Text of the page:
- Punish overreaching by employers by awarding attorneys fees to the employee whenever an agreement is reformed or found unenforceable and was not within one of the safe harbors.
- Otherwise preserving existing law
- Preserve existing common law defenses for employees facing enforcement actions
- Not applying new rules to business purchases, covenants not to solicit employers’ customers, etc.
- Effective as to agreements entered on or after January 1, 2010
Rep. Brownsberger, I had some trouble posting a comment earlier (size limit?) so I posted comments on my blog at http://hypecycles.wordpress.com/2009/07/17/compromise-first-thoughts/
This is a great step in the right direction.
Thanks so much for this very careful read and useful input at your site. We will take these comments carefully into account as the process goes forward. And, Russell Beck, thanks for your detailed response to the comments.
I very much appreciate your attention to detail.
It is not explicitly clear if the section “Create safe harbors for moderate…” applies to employees making over $100K/year.
Many technology middle management and experienced engineering / design personnel easily make over $ 100K/yr. Those are the people likely to start new businesses that make our state competitive and create more jobs. Not to mention they need to pay their mortgages too. I think this proposal must protect those people. At a minimum:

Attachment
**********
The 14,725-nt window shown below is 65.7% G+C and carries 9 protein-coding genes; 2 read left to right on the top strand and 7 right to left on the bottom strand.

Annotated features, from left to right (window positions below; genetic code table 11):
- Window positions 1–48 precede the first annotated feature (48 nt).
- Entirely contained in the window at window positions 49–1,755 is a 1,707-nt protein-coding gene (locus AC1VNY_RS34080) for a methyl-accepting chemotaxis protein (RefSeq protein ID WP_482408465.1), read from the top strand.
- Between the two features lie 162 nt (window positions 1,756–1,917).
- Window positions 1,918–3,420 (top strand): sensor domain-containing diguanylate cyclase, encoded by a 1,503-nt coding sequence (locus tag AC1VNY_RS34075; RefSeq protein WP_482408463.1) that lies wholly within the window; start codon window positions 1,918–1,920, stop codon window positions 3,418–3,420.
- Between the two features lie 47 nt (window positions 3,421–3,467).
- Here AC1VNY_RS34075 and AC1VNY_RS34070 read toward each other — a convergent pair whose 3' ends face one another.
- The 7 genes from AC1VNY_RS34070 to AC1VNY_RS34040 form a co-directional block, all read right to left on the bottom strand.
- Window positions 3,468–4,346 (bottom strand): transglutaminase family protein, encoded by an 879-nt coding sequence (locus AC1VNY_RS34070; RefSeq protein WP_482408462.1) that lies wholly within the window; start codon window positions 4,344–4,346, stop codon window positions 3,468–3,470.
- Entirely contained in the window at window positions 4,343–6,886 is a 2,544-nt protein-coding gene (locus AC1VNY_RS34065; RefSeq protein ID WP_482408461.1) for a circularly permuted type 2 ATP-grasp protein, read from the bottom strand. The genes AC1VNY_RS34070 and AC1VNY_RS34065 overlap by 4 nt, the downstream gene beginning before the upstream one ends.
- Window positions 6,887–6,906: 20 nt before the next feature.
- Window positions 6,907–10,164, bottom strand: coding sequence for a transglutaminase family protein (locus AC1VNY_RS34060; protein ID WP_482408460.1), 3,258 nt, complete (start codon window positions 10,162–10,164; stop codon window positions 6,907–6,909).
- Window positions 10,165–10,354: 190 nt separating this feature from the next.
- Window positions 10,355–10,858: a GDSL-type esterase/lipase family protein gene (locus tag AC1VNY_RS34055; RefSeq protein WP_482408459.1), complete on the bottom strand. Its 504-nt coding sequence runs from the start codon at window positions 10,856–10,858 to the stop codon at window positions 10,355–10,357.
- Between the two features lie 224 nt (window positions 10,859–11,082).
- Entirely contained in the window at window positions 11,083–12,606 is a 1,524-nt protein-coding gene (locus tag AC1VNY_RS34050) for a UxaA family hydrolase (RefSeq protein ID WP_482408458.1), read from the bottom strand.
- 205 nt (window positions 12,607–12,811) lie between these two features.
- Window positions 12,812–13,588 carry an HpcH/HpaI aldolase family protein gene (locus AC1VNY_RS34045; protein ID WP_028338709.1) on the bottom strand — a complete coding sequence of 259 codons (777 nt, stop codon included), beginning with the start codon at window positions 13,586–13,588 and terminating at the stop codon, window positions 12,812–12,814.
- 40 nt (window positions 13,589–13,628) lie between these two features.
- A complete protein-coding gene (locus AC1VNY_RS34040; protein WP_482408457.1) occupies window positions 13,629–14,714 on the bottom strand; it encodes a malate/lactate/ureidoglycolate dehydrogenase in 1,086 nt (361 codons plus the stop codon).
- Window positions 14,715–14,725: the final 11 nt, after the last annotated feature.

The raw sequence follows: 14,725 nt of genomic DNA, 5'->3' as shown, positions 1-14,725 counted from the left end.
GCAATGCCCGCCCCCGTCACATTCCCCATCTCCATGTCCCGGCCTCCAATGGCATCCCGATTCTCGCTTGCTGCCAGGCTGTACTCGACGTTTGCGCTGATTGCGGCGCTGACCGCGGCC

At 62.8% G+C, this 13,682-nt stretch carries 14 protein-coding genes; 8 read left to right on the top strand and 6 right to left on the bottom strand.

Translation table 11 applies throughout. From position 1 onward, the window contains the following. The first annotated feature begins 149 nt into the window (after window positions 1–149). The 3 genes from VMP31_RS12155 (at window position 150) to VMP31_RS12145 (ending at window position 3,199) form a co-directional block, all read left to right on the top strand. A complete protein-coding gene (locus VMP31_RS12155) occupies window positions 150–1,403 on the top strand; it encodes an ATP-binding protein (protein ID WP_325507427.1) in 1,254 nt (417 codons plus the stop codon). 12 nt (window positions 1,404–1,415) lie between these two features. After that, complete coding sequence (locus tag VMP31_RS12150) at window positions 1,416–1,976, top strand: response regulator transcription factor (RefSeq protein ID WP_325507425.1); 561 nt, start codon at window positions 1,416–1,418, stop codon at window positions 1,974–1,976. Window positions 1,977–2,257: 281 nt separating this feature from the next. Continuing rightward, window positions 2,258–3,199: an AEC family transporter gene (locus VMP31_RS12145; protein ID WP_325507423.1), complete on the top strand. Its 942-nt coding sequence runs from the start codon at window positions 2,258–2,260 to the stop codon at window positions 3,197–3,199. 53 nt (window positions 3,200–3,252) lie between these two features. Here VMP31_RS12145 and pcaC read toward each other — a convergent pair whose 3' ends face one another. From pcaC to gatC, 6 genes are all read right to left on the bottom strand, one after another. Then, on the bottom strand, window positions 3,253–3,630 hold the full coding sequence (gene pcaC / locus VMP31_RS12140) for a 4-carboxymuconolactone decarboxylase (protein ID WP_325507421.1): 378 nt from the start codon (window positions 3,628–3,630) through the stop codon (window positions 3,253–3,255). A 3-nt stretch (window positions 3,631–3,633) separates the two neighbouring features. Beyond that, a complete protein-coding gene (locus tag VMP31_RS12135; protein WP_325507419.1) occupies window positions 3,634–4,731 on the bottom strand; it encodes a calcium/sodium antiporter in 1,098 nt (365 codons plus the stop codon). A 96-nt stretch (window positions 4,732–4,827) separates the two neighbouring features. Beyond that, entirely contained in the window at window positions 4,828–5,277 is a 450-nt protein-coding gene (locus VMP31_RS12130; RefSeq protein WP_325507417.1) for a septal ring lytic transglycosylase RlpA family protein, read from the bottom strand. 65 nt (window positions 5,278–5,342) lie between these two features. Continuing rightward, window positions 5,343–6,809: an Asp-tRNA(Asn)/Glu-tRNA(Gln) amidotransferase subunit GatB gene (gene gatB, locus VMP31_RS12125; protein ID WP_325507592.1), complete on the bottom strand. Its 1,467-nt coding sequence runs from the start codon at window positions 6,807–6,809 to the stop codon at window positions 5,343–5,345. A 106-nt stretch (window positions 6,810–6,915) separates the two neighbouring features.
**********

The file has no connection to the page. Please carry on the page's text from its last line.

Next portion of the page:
1- Limit NC term to a maximum of 6 months
2- Employers must compensate employees at their full salary and medical coverage for the duration of the NC term. This is a legal requirement in some European companies. There is a MA company offering this to their European based employees, but not to MA employees.
And stretch goals :
3- Employers must keep a current list of their top 1 or 2 competitors, publicly available in HR to guide employees seeking other jobs. Employers can update this list as often as they desire. So as an employee will not be forced to play “Russian roulette” by accepting a job elsewhere without knowing if he will be sued or not. The term “Competition” is too vague and can be interpreted in many ways to sue or intimidate the employee or his new employer.
4- Prohibit a clause in NC agreements that make Employee responsible for Employer’s legal fees in the event employer decides to sue the employee. This is an existing clause in a NC agreement I have seen. Extremely unfair, further intimidation tactics.